5 Tips for Heating and Cooling Your Basement

by Team HomeServe
empty basement in the middle of renovation

A basement can be a great office, den or hang-out room. If your basement wasn't designed to be lived in, however, you may have noticed the lack of ventilation makes it uncomfortable to spend time in.

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Converting an unfinished basement is a good way to extend your home's square footage. But its climate needs to be comfortable if you intend to actually use the space. Exploring heating and cooling options for basements should be the first step of any basement upgrade.

Heating and Cooling Options for Basements

Basement heating and cooling systems come in many forms, from standalone electric heaters to vent-free gas systems, or you can extend your existing HVAC system. The best heating and cooling options for basements will depend on the size of the property, as well as utility prices in your area.

Basement Climate Control Tips

close up shot of spray foam being applied on to a wall

1. Add Insulation

Unfinished basements can often be quite cold spaces during the winter. A lack of insulation means heat escapes through the walls and floor. The average temperature underground is just 55 degrees Fahrenheit (13 degrees Celsius), and any heat in your basement will either rise and escape through the basement ceiling or be wasted attempting to heat the surrounding walls.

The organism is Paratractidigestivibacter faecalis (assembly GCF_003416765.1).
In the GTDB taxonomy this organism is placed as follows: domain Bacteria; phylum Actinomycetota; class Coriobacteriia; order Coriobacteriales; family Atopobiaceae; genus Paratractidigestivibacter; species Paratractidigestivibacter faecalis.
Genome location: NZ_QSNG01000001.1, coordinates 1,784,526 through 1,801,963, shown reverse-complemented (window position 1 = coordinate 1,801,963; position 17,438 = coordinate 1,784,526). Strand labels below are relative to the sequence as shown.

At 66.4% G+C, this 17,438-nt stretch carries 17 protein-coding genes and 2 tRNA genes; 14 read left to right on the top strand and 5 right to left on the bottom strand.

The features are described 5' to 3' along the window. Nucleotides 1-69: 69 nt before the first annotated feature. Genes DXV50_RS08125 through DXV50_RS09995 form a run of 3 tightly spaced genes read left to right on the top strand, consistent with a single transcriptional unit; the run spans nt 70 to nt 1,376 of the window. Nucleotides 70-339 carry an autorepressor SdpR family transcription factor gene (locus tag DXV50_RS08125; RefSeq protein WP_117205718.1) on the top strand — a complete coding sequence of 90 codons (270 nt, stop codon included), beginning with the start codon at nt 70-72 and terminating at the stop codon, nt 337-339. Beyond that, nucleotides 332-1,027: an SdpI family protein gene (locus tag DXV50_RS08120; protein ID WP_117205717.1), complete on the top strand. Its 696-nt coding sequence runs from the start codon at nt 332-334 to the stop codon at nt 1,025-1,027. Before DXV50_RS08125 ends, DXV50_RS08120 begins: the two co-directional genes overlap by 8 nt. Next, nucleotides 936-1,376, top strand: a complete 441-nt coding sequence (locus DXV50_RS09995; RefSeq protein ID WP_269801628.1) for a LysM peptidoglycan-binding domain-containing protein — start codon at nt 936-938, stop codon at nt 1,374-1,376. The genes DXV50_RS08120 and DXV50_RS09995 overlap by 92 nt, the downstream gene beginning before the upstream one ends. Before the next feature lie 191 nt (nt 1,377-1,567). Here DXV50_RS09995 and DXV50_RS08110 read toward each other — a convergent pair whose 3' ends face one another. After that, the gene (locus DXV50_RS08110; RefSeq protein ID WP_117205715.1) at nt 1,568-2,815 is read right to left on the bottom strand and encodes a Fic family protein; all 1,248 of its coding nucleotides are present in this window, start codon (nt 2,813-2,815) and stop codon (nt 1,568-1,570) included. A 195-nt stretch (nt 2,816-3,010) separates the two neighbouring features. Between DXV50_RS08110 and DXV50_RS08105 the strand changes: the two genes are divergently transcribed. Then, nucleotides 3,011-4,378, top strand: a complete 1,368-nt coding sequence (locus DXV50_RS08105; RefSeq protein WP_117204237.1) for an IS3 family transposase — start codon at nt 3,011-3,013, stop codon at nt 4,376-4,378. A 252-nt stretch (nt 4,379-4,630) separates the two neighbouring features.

It's important to insulate your basement's floor, walls and ceiling before trying to heat it to prevent wasted energy. Elevating the floor could offer some extra insulation, too.

A pair of household space heaters warming a pair of feet

2. Be Careful With Space Heaters

Do not use standard gas heaters because the lack of ventilation could lead to carbon monoxide poisoning. Electric space heaters, panel heaters and radiators are good options for a basement. Infrared heaters can also be effective because they convert energy into radiant heat and direct it to nearby surfaces.

electric fireplace in mantle

3. Try a Fireplace

If you're lucky enough to have a chimney on your property, a fireplace or a wood burner could be a fun way to heat your basement. The fireplace can be a nice focal point of the room, too.

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Air Purifier and dehumidifier  Concept for dehumidifying room  Humidity selection button  Humidity percentage display

4. Dehumidify

Because most basements lack ventilation, they can sometimes feel uncomfortably warm in the summer, especially if they become humid. Running dehumidifiers can help alleviate the sticky feeling.

Mitsubishi Electric split HVAC unit with remote

5. Install a Mini Split

The best basement heating and cooling systems for most people are ductless mini split HVAC units. These units stand independent of the system used by the rest of the house. This means there's no need to run extra pipes, saving you from potentially expensive renovation work. Split HVAC units are usually better at cooling than heating, so you may need separate baseboard heaters or some other heating option if you live in an area that sees cold winters.

One benefit of using an HVAC system to cool your basement is that it can improve the air quality in that space. Many basements have poor airflow, and an air conditioner that vents to the outside can help with this. Make sure the air conditioner's thermostat and filter are cleaned regularly and that the refrigerant is kept topped up so that the HVAC system runs as well as possible.

Keep Your Basement Comfortable

Keeping your basement at a steady temperature and improving the air quality will make it a more comfortable place to spend time. A finished basement is a good investment that can give a growing family more living space — whether that's for relaxation or to accommodate a new need to work from home.